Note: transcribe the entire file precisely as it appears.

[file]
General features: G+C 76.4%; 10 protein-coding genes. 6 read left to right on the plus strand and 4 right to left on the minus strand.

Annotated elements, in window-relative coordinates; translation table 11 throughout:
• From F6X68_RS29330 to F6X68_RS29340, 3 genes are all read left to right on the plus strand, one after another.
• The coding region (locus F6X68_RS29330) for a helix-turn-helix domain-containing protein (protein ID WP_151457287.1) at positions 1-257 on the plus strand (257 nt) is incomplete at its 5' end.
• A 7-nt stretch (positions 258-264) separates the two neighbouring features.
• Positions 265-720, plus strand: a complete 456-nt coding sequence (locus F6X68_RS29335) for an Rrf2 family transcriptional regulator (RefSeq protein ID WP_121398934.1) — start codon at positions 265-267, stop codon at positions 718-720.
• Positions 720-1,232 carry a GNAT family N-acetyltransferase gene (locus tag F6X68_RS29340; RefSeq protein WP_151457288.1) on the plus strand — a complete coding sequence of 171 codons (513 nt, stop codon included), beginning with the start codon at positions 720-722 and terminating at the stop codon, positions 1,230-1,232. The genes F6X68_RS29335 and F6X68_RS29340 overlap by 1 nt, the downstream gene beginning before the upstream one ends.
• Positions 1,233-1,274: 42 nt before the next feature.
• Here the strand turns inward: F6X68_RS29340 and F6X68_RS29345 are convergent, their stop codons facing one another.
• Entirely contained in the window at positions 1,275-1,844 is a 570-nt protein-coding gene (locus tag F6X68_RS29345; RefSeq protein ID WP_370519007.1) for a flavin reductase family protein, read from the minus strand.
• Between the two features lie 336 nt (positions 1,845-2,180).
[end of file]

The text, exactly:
General features: G+C 76.4%; 10 protein-coding genes. 6 read left to right on the plus strand and 4 right to left on the minus strand.

Annotated elements, in window-relative coordinates; translation table 11 throughout:
• From F6X68_RS29330 to F6X68_RS29340, 3 genes are all read left to right on the plus strand, one after another.
• The coding region (locus F6X68_RS29330) for a helix-turn-helix domain-containing protein (protein ID WP_151457287.1) at positions 1-257 on the plus strand (257 nt) is incomplete at its 5' end.
• A 7-nt stretch (positions 258-264) separates the two neighbouring features.
• Positions 265-720, plus strand: a complete 456-nt coding sequence (locus F6X68_RS29335) for an Rrf2 family transcriptional regulator (RefSeq protein ID WP_121398934.1) — start codon at positions 265-267, stop codon at positions 718-720.
• Positions 720-1,232 carry a GNAT family N-acetyltransferase gene (locus tag F6X68_RS29340; RefSeq protein WP_151457288.1) on the plus strand — a complete coding sequence of 171 codons (513 nt, stop codon included), beginning with the start codon at positions 720-722 and terminating at the stop codon, positions 1,230-1,232. The genes F6X68_RS29335 and F6X68_RS29340 overlap by 1 nt, the downstream gene beginning before the upstream one ends.
• Positions 1,233-1,274: 42 nt before the next feature.
• Here the strand turns inward: F6X68_RS29340 and F6X68_RS29345 are convergent, their stop codons facing one another.
• Entirely contained in the window at positions 1,275-1,844 is a 570-nt protein-coding gene (locus tag F6X68_RS29345; RefSeq protein ID WP_370519007.1) for a flavin reductase family protein, read from the minus strand.
• Between the two features lie 336 nt (positions 1,845-2,180).